February 27, 2020
While Brexit uncertainty has dented business investment, on which the research and development (R&D) sector is particularly dependent, new research suggests Cambridge remains a popular destination for knowledge-intensive businesses. According to property consultants Bidwells, the property market in the city proved robust throughout 2019, with take-up moving well ahead of the 10-year average. Knowledge-intensive businesses were responsible for more than 80 percent of the space taken, roughly evenly split between the life science and tech sectors.
Combined office and laboratory take-up exceeded 0.8 million sq ft in 2019, the research paper claims (registration required). This is the highest total since the record highs seen in 2014/15 when AstraZeneca agreed its new global HQ and R&D centre adjacent to Addenbrookes hospital on Cambridge Science Park.
A number of new buildings were completed during the latter half of 2019. The largest letting was at 30 Station Road, CB1, which was leased ahead of construction in a pattern that has become familiar in Cambridge in recent years. Availability stands at 643,300 sq ft, well below the current level of business space requirements in the market, according to the research paper.
Focus on quality space to attract knowledge workers
With an increasing focus on quality, green credentials and the workplace as a tool to recruit in-demand knowledge workers, 2019 saw a greater interest in grade A space, which accounted for 64 percent of total activity. This interest has spurred an upturn in refurbishments over the past two years, reducing the levels of poorer-quality secondary stock. However, the options for such repositioning are now relatively limited, the research paper says.
2019 saw prime rents in the Cambridge office sector rise 12 percent to a historic high of £46.50 per sq ft, with a 10 percent uplift in the labs sector.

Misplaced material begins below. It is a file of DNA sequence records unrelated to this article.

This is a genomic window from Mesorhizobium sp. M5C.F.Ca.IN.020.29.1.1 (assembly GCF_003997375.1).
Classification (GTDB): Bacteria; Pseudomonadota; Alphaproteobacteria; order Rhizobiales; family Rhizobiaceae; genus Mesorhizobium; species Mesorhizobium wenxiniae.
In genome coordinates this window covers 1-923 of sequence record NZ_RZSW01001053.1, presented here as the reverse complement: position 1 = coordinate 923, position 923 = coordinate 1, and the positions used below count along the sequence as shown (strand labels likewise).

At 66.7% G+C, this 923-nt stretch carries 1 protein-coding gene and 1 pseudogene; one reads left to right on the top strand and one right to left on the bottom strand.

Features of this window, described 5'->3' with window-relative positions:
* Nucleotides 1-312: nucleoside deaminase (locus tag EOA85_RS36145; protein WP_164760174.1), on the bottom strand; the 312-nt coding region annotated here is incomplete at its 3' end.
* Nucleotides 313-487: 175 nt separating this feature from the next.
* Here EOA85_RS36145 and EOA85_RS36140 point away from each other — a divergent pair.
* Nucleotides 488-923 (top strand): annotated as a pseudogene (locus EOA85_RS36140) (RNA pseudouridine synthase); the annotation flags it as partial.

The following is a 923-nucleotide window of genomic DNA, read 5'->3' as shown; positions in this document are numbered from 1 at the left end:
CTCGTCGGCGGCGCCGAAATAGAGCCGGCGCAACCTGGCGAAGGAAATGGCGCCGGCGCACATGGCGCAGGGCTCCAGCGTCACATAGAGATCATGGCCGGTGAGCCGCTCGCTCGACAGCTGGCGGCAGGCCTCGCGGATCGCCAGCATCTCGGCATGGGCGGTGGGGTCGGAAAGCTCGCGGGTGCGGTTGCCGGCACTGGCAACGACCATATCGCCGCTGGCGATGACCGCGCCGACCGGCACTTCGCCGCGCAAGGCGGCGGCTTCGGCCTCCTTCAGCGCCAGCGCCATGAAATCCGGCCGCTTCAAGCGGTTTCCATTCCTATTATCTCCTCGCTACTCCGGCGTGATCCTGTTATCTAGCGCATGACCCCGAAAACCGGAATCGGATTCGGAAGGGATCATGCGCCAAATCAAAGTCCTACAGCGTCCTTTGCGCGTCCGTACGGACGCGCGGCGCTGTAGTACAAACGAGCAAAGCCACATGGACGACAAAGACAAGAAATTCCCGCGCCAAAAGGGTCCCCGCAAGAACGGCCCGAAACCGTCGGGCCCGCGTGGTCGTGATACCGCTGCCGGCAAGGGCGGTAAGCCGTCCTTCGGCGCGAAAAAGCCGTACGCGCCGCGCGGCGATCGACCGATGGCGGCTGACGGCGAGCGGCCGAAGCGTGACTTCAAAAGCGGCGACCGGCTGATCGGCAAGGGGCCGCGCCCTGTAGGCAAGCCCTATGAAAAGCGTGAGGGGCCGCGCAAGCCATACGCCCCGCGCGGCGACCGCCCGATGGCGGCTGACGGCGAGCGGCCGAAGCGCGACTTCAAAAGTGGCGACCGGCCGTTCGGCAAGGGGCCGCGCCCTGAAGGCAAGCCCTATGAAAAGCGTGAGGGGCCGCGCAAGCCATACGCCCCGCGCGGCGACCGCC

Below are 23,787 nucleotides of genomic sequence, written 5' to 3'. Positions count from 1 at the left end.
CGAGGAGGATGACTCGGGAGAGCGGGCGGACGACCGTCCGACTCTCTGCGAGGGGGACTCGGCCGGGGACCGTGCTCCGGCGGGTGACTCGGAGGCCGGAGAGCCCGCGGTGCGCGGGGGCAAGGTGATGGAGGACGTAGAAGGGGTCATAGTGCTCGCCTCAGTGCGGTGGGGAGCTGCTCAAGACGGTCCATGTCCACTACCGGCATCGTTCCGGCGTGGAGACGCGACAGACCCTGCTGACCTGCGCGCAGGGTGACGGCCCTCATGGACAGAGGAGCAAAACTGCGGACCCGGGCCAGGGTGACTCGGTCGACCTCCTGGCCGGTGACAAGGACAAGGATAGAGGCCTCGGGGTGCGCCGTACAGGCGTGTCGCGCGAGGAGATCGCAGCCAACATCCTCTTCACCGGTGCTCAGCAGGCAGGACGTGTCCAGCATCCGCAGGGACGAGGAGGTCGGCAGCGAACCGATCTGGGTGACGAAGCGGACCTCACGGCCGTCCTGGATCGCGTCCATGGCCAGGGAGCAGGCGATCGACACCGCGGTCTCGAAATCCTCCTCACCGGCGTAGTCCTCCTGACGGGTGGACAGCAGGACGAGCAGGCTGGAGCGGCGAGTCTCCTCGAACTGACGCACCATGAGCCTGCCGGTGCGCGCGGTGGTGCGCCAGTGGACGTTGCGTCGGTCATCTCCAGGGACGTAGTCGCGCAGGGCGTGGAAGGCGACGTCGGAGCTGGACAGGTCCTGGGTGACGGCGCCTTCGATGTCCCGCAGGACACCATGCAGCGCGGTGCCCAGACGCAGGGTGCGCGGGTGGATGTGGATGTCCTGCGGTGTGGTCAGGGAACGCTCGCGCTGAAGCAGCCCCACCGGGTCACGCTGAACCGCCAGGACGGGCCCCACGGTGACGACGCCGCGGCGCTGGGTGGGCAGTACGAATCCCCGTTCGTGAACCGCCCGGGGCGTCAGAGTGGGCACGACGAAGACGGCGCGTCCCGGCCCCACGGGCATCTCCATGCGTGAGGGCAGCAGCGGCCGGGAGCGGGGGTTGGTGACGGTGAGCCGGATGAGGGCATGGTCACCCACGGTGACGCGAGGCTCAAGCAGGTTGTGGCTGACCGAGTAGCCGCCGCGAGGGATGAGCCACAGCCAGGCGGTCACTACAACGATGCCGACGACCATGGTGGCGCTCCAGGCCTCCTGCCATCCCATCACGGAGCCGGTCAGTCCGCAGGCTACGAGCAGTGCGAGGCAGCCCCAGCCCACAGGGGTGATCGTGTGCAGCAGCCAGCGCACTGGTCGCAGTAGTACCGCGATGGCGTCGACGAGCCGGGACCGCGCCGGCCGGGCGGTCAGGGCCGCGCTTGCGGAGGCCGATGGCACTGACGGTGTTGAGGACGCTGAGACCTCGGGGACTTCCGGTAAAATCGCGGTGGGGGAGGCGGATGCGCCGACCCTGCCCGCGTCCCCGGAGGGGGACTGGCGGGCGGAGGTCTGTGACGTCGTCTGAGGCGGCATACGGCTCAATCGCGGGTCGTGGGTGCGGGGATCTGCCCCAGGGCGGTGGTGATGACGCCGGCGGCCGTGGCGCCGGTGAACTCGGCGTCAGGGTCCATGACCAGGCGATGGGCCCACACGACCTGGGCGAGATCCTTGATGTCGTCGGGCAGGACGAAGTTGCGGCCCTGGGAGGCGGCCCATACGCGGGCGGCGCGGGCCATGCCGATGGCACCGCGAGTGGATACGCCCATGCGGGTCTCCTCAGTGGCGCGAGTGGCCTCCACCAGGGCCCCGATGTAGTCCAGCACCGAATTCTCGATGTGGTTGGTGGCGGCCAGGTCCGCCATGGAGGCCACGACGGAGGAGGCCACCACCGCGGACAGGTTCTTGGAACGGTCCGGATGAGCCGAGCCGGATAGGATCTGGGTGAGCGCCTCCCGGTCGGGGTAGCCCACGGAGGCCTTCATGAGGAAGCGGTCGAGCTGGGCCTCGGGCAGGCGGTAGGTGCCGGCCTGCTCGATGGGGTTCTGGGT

Despite the high level of take-up in 2019, demand has not diminished, the paper goes on. There are currently 1.2 million sq ft of office and lab space requirements. There has been a particular upturn in larger floorplate requirements, comprising almost a third of office floorspace demand. This will maintain the focus of activity on pre lets, the paper claims, illustrated most recently by a leading global tech company securing 79,500 sq ft for occupation in 2021. The IT sector now occupies more than 1.6 million sq ft of science park floor space in Cambridge.
This level of demand is inevitably going affect rents, Bidwells warns. 2019 saw prime rents in the Cambridge office sector rise 12 percent to a historic high of £46.50 per sq ft, with a 10 percent uplift in the labs sector.
Commenting on the findings, Sue Foxley, Research Director at Bidwells, said: “The viability of such growth is underwritten by the shift in the occupier base of the Cambridge market. Three quarters of the commercially occupied floor space in the city’s science and tech cluster is occupied by knowledge-intensive industries. Such businesses will welcome the 0.45 million sq ft of floorspace we estimate will come forward over the next two years, although given the scale and depth of demand from the life science and tech sectors, further rental growth will follow.”
Rents for Grade A space have also been predicted to increase in many parts of London this year.